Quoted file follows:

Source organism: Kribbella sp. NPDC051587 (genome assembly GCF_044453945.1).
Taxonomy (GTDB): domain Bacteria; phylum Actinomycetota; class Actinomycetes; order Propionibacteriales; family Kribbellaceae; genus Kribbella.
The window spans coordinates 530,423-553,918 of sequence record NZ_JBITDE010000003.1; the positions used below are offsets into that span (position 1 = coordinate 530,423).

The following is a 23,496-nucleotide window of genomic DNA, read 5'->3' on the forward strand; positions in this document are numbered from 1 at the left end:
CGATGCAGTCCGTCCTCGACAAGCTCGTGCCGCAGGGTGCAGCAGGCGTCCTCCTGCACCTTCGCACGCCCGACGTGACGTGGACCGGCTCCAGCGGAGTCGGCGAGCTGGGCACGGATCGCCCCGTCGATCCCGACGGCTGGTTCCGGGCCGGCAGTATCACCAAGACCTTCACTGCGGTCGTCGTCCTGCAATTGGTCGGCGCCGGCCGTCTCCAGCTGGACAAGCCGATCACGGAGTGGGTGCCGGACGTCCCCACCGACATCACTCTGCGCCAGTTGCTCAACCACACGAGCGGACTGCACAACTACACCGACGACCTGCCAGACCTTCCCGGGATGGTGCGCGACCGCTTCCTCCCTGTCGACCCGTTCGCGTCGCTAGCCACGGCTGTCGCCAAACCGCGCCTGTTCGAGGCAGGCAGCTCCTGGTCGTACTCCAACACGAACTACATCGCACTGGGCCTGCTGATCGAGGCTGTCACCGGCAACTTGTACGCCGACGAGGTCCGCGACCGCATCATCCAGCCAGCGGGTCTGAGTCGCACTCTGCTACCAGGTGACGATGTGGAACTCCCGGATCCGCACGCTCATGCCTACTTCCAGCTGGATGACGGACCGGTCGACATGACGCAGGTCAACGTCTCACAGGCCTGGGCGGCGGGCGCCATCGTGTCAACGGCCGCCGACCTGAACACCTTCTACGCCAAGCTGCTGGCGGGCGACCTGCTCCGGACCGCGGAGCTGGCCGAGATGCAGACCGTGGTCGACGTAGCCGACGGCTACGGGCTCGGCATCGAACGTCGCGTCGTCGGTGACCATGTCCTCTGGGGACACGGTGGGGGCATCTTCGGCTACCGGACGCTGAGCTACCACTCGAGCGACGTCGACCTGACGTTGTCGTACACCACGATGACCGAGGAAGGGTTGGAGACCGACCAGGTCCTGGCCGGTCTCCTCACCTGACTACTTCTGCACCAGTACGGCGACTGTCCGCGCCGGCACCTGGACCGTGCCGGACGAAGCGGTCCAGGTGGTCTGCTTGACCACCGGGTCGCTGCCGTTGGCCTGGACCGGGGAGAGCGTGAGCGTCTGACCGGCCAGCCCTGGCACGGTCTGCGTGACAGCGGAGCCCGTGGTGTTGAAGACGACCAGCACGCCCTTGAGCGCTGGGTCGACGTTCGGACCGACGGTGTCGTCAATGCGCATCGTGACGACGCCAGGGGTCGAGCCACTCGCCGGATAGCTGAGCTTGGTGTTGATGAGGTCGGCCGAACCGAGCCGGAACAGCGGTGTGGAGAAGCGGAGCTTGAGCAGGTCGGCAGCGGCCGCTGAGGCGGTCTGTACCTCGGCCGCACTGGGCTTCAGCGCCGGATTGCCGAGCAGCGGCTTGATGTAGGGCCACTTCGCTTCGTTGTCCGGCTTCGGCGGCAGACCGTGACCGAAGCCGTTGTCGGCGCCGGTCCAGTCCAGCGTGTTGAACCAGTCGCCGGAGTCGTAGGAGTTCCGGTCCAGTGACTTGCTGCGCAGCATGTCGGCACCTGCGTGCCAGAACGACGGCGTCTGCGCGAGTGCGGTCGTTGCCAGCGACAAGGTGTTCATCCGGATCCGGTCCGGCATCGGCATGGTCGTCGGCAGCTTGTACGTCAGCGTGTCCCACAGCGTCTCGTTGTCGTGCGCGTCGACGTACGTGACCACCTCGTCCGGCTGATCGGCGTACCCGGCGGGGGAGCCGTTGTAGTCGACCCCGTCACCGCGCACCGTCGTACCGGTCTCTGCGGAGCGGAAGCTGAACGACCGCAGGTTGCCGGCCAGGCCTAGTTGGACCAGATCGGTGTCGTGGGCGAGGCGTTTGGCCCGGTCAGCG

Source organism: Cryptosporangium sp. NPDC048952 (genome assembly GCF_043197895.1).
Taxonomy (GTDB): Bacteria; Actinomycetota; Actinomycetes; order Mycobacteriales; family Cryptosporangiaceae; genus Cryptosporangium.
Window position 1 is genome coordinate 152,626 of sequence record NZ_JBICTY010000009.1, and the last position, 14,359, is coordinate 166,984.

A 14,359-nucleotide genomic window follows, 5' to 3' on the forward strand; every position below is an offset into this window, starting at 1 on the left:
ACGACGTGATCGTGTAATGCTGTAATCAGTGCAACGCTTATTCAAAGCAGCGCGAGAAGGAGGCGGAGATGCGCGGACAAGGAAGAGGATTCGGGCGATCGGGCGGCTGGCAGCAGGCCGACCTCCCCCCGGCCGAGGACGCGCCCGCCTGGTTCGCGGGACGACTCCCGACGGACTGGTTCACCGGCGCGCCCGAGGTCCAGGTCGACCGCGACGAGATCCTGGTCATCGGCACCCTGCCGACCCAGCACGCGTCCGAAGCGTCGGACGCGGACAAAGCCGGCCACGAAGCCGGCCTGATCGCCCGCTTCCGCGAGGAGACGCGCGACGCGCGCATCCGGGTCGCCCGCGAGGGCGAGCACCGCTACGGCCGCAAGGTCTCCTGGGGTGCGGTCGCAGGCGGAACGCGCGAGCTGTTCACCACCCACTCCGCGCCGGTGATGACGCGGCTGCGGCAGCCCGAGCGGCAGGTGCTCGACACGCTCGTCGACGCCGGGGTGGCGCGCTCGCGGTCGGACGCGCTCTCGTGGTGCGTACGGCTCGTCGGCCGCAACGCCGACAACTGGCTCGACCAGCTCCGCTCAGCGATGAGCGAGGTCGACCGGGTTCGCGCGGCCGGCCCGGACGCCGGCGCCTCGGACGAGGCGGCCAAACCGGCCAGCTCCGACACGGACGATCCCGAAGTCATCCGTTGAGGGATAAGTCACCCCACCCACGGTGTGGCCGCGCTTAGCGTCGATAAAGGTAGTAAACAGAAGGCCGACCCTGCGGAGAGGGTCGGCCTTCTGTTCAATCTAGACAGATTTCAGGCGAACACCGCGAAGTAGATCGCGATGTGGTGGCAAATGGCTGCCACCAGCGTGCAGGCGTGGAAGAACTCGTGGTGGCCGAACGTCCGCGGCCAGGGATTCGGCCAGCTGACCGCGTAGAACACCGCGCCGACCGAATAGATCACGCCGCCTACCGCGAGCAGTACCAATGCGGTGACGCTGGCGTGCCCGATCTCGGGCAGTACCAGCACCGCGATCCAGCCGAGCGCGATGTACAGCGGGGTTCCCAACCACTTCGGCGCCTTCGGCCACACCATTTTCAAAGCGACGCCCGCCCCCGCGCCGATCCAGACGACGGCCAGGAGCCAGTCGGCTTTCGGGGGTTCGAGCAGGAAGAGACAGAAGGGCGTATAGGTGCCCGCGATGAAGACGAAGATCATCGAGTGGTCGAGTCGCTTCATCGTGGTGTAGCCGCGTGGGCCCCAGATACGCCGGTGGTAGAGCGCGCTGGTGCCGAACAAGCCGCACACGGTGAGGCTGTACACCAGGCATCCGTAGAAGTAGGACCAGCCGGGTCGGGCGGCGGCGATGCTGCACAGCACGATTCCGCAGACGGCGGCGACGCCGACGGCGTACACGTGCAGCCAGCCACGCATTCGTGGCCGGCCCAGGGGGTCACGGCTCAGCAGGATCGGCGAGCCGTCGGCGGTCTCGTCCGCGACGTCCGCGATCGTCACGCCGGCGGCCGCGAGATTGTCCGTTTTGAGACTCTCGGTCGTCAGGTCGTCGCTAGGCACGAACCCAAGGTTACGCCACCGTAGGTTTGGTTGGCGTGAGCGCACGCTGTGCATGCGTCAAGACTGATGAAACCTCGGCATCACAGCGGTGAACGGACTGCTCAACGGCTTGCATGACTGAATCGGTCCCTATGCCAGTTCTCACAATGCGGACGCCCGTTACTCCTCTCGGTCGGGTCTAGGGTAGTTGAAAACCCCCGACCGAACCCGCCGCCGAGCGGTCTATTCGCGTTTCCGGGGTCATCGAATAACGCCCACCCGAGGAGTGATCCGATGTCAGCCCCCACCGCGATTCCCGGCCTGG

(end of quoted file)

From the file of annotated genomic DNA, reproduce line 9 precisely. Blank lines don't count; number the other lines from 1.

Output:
A 14,359-nucleotide genomic window follows, 5' to 3' on the forward strand; every position below is an offset into this window, starting at 1 on the left: